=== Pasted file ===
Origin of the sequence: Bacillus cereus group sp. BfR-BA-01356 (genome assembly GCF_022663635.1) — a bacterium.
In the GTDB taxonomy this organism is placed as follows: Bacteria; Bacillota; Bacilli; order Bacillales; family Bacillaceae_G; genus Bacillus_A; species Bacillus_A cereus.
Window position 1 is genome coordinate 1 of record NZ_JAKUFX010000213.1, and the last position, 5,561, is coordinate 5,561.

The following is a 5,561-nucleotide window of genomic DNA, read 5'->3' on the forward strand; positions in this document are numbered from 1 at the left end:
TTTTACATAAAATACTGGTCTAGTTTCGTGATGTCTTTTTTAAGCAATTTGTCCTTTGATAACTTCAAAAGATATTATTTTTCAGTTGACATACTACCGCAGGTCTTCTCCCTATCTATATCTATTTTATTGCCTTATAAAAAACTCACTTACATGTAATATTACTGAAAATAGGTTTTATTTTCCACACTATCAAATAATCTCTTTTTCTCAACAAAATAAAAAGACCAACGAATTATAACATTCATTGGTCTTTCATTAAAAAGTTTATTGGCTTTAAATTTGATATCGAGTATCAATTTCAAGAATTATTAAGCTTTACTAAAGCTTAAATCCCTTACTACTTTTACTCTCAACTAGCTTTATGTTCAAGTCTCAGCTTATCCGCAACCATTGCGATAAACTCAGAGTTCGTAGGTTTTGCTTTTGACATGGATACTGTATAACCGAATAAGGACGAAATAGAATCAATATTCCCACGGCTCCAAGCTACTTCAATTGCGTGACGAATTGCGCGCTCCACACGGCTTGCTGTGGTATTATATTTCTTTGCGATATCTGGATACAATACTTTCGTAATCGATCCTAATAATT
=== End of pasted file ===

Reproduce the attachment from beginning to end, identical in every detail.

Origin of the sequence: Bacillus cereus group sp. BfR-BA-01356 (genome assembly GCF_022663635.1) — a bacterium.
In the GTDB taxonomy this organism is placed as follows: Bacteria; Bacillota; Bacilli; order Bacillales; family Bacillaceae_G; genus Bacillus_A; species Bacillus_A cereus.
Window position 1 is genome coordinate 1 of record NZ_JAKUFX010000213.1, and the last position, 5,561, is coordinate 5,561.

The following is a 5,561-nucleotide window of genomic DNA, read 5'->3' on the forward strand; positions in this document are numbered from 1 at the left end:
TTTTACATAAAATACTGGTCTAGTTTCGTGATGTCTTTTTTAAGCAATTTGTCCTTTGATAACTTCAAAAGATATTATTTTTCAGTTGACATACTACCGCAGGTCTTCTCCCTATCTATATCTATTTTATTGCCTTATAAAAAACTCACTTACATGTAATATTACTGAAAATAGGTTTTATTTTCCACACTATCAAATAATCTCTTTTTCTCAACAAAATAAAAAGACCAACGAATTATAACATTCATTGGTCTTTCATTAAAAAGTTTATTGGCTTTAAATTTGATATCGAGTATCAATTTCAAGAATTATTAAGCTTTACTAAAGCTTAAATCCCTTACTACTTTTACTCTCAACTAGCTTTATGTTCAAGTCTCAGCTTATCCGCAACCATTGCGATAAACTCAGAGTTCGTAGGTTTTGCTTTTGACATGGATACTGTATAACCGAATAAGGACGAAATAGAATCAATATTCCCACGGCTCCAAGCTACTTCAATTGCGTGACGAATTGCGCGCTCCACACGGCTTGCTGTGGTATTATATTTCTTTGCGATATCTGGATACAATACTTTCGTAATCGATCCTAATAATT